I'm not really by nature a pop song composer. I'm a fugue and symphony guy, so I had to venture into slightly unfamiliar territory to do this. I've done a few before, but not whole heap tons of 'em.
So this last week or so has been something of a learning experience. Not only did I write that walking song, but I also made some demo-ish recordings of it and several other popular songs that have been sitting on the back burner. First, let me give you a glimpse inside the Empty Pocket Studios . . .
Please note carefully the expensive recording equipment dangling off the music stand. If it looks like something you might expect to see someone wearing in your finer Midwestern truckstops, it is. It's the headset off my low-budget smarty phone. And the cymbal is the same frying pan lid I played when I was four or five and climbing in and out of my mom's kitchen cabinets. Yeah, the instruments are real enough, and yeah, they mostly cost more than a microphone, so maybe my priorities are misplaced, but . . . well . . . whoopsie daisy. Emptied my pockets buying things that make noise and had nothing left for things that detect noise.
I'll try to give these other pieces proper posts of their own later, but we're here to talk about protest. I'd been struggling with what to write until I looked over at my wall.
This is a painting by a friend of mine, Kerry Hirth, called "The Unfortunate Rake." My progress has been slightly more tangential to Bedlam than directly towards it, but this could well have been me at several points in my life. Still, Kerry insists there's no connection. Instead, she reports that it's based on a piece of music by the same title. An Irish fiddle tune, I believe she said.
Kerry has an interesting way of sensing the world around her. She strongly associates colors and harmonies. She can literally see the colors in a piece of music. This is a form of what's called synesthesia. I don't want to get into the technical woods here, as it's complicated, not my specialty, and there's quite a bit of debate anyway. Suffice it to say, however, that while somewhat rare, there's quite a history of it among famous artists and musicians alike. Kerry uses it as the basis of many of her paintings.
I, on the other hand, am not one of those synesthetic artists. I appreciate where she's coming from, and I'm darned interested to see what she sees when she hears my music, but to me, it looks more like an odd rainbow than music. I looked at it and I thought . . . rainbows: "The colors of the rainbow are hanging on my wall. The colors of the rainbow, don't ever let them fall."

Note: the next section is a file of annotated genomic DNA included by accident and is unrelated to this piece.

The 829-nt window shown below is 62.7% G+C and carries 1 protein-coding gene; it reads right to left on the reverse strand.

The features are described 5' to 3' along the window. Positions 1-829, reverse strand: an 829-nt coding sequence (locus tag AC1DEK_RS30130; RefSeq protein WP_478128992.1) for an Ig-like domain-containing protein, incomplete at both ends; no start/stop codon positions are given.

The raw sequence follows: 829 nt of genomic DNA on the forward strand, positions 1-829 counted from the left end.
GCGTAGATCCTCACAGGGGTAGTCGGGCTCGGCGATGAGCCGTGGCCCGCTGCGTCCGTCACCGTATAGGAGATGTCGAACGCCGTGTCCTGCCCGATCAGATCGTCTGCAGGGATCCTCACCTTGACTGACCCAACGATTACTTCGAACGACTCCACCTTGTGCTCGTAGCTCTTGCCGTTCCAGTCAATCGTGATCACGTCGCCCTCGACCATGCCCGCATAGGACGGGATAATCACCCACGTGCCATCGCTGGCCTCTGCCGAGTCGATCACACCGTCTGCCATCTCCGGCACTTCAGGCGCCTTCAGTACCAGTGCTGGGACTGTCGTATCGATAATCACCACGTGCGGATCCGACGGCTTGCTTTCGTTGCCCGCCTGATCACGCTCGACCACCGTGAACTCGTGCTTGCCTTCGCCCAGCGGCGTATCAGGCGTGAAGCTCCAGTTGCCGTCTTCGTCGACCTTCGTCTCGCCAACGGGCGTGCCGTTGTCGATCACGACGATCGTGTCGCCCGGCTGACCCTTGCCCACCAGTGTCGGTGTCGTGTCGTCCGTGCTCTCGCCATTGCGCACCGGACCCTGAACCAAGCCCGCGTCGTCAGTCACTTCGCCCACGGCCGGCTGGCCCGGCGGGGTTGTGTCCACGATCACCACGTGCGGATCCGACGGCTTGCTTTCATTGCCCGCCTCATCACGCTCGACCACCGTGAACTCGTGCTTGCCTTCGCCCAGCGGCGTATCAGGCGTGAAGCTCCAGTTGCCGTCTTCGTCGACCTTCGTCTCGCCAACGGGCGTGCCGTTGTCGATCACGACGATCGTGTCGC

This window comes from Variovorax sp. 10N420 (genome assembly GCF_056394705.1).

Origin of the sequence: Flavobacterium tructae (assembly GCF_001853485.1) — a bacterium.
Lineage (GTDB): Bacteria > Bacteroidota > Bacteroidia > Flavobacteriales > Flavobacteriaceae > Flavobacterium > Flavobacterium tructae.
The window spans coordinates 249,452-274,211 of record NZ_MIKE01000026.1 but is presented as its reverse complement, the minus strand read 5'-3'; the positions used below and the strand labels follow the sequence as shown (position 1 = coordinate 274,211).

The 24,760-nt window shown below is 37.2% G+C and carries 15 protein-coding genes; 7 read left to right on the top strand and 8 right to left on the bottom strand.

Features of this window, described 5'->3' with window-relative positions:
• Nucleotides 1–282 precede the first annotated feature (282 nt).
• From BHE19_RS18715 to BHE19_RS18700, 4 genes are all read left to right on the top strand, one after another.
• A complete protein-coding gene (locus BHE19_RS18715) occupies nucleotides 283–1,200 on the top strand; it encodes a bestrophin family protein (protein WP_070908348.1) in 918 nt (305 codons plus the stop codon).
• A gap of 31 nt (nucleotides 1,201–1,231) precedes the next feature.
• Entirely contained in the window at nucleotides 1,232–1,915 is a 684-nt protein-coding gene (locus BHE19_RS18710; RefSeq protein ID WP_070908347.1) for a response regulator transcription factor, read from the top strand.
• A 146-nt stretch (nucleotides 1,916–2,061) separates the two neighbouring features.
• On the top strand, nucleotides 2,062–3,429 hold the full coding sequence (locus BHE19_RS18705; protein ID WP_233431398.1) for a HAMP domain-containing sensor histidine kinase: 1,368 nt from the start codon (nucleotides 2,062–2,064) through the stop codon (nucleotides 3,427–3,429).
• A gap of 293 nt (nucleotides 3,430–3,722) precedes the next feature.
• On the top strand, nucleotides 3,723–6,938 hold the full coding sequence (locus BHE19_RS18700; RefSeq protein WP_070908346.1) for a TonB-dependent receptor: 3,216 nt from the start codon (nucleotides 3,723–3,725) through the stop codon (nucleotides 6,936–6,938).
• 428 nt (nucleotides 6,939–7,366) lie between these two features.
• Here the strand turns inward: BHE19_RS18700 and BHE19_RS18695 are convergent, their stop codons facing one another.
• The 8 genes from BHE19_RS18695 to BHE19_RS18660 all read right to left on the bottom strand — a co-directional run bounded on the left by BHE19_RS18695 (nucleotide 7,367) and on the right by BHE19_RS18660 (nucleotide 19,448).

So there it was, the beginnings of a song about rainbows. That's a good start. Of course, my wall was a little specific, so I worked to generalize the chorus a little better and wrote some verses for the details largely cribbed from the life stories of friends with some small artistic license. The stories are mostly painted in pretty broad strokes that would doubtless be similar to lots of folks. (Actually, a couple apply equally to several of my friends. Everything but the raft episode is pretty general, and that's the one I changed the most anyway.)
Without further ado, let me present to you the "Rainbow War Song":
. . . . .
The Colors of the Rainbow
When I was a young man I felt I walked alone,
A shining spot of color in a world of monochrome.
I fought to be my own man, to sing a different tone.
Little did I know then of the shining rainbow home.
The colors of the rainbow are standing proud and tall.
Each color of the rainbow, don't ever let one fall.
Let the people of the rainbow sing of peace and harmony
Know that if we march together our colors can be free.
Each person of the rainbow has a place inside the whole.
We will carry one another to reach our rainbow goal.
My friend, she was a young girl trapped inside a stranger's skin.
The preachers at the churches told her changing would be sin.
But she found the rainbow nation and she learned a different way.
The great big rainbow family had a different way to pray.
Let me tell you of my old friend and his tremendous craft;
To escape from fire and flooding he built himself a raft.
By the light of our great rainbow he sailed across the sea
To a land of milk and honey he builds with you and me.
The young woman fled the jungle where the war had taken hold.
She paid the price for transport with eight pieces made of gold.
In the belly of the trawler she was smuggled 'cross the sea
To the shining rainbow nation where her colors can be free.
. . . . .
There is, of course, an audio version recorded by some half competent singer and pianist. (Maybe even three quarters competent if he would ever practice, but he did not.) This is really just demonstration grade stuff, not actual performance grade. Empty Pocket is largely empty of sound equipment, so I didn't invest that much time in the recording. The idea is to get this piece at least out there so folks as need it can use it and perhaps add their own verses if they so choose.
Anyway, so that's my last week or so. Thank you for listening.